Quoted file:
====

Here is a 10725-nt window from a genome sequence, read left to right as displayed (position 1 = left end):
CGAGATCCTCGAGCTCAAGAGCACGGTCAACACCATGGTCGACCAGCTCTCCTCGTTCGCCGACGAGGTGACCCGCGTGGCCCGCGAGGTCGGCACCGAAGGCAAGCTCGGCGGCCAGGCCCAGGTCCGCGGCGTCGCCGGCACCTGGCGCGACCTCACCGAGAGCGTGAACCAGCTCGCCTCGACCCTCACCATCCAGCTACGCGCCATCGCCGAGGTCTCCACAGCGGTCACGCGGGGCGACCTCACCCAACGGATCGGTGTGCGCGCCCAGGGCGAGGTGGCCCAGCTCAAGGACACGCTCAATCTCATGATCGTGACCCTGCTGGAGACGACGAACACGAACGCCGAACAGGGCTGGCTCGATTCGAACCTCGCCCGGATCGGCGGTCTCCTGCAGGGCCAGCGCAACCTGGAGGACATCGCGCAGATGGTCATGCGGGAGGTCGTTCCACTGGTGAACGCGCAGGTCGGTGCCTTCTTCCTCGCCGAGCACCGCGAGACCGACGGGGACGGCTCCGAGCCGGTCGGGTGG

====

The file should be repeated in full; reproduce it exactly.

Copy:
Here is a 10725-nt window from a genome sequence, read left to right as displayed (position 1 = left end):
CGAGATCCTCGAGCTCAAGAGCACGGTCAACACCATGGTCGACCAGCTCTCCTCGTTCGCCGACGAGGTGACCCGCGTGGCCCGCGAGGTCGGCACCGAAGGCAAGCTCGGCGGCCAGGCCCAGGTCCGCGGCGTCGCCGGCACCTGGCGCGACCTCACCGAGAGCGTGAACCAGCTCGCCTCGACCCTCACCATCCAGCTACGCGCCATCGCCGAGGTCTCCACAGCGGTCACGCGGGGCGACCTCACCCAACGGATCGGTGTGCGCGCCCAGGGCGAGGTGGCCCAGCTCAAGGACACGCTCAATCTCATGATCGTGACCCTGCTGGAGACGACGAACACGAACGCCGAACAGGGCTGGCTCGATTCGAACCTCGCCCGGATCGGCGGTCTCCTGCAGGGCCAGCGCAACCTGGAGGACATCGCGCAGATGGTCATGCGGGAGGTCGTTCCACTGGTGAACGCGCAGGTCGGTGCCTTCTTCCTCGCCGAGCACCGCGAGACCGACGGGGACGGCTCCGAGCCGGTCGGGTGG